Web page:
30 Years of Amazing Space Images

Space Science

This image shows a small section of the Veil Nebula, as it was observed by the NASA/ESA Hubble Space Telescope. This section of the outer shell of the famous supernova remnant is in a region known as NGC 6960 or — more colloquially — the Witch’s Broom Nebula.

MYSTERY WIRE — NASA is releasing a collection of more than 50 newly processed images from its archives to celebrate and commemorate the space observatory.

Credits: NASA, ESA, A. Sarajedini (Florida Atlantic University), A. Kong (National Tsing Hua University), and G. Piotto (Università degli Studi di Padova); Processing: Gladys Kober (NASA/Catholic University of America)

One of NASA’s crowning glories, the Hubble Space Telescope, is marking its 30th anniversary this year.

With one million-plus observations, including those of some of the farthest and oldest galaxies ever beheld by humanity, no man-made satellite has touched as many minds or hearts as Hubble.

Credits: NASA, ESA, and L. Ho (Peking University); Processing: Gladys Kober (NASA/Catholic University of America)

The new images feature 30 star clusters, nebulae, and galaxies that can be seen from your backyard.

Hubble has taken more than 1.4 million observations and counting over the last 30 years.

C-29 – Credits: NASA, ESA, and L. Ho (Peking University); Processing: Gladys Kober (NASA/Catholic University of America)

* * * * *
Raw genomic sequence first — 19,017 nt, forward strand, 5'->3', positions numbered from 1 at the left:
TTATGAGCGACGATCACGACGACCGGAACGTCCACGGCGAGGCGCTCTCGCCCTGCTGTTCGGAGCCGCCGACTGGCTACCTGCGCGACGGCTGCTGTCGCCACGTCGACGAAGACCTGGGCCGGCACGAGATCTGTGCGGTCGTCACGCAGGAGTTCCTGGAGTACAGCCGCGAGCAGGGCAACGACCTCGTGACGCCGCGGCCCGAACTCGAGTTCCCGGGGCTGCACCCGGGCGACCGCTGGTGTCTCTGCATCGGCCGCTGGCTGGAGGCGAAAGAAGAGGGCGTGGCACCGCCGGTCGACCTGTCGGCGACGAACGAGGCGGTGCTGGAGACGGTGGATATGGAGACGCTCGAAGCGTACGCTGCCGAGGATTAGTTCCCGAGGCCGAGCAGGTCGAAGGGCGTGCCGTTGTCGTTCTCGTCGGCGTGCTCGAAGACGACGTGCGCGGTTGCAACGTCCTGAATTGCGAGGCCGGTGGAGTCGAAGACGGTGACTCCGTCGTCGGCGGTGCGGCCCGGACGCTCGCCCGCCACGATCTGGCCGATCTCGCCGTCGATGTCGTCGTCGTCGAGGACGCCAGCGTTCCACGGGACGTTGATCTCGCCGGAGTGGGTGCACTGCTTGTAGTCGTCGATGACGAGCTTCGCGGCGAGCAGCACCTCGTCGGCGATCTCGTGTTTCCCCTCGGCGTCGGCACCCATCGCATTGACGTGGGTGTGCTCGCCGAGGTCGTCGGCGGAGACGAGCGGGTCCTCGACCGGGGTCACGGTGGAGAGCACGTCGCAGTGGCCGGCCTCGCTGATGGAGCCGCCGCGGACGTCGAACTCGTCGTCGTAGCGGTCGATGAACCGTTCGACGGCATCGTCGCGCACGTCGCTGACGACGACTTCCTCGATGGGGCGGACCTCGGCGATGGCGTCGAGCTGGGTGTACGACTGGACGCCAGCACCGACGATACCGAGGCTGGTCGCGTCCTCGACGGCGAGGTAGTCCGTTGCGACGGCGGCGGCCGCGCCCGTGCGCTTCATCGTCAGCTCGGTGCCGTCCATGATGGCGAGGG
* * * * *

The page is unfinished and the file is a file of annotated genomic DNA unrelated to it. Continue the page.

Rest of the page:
The newly released images, which hadn’t been processed and released by NASA until now, show objects in the Caldwell catalogue, a collection of star clusters, nebulae, and galaxies that can be viewed by amateur astronomers in the northern and southern hemispheres.

All of these objects can be seen with a backyard telescope, some even with binoculars or the naked eye.

“You have this wonderful opportunity to see the whole universe change and evolve just by looking at things at different distances and seeing how they look at Hubble as something that far away to billions of years for light to get to us, and so on,” says NASA astronomer Michelle Thaller.

“So, there’s so many things Hubble can look at. And I’m just really excited that it’s still up there, and still working.”

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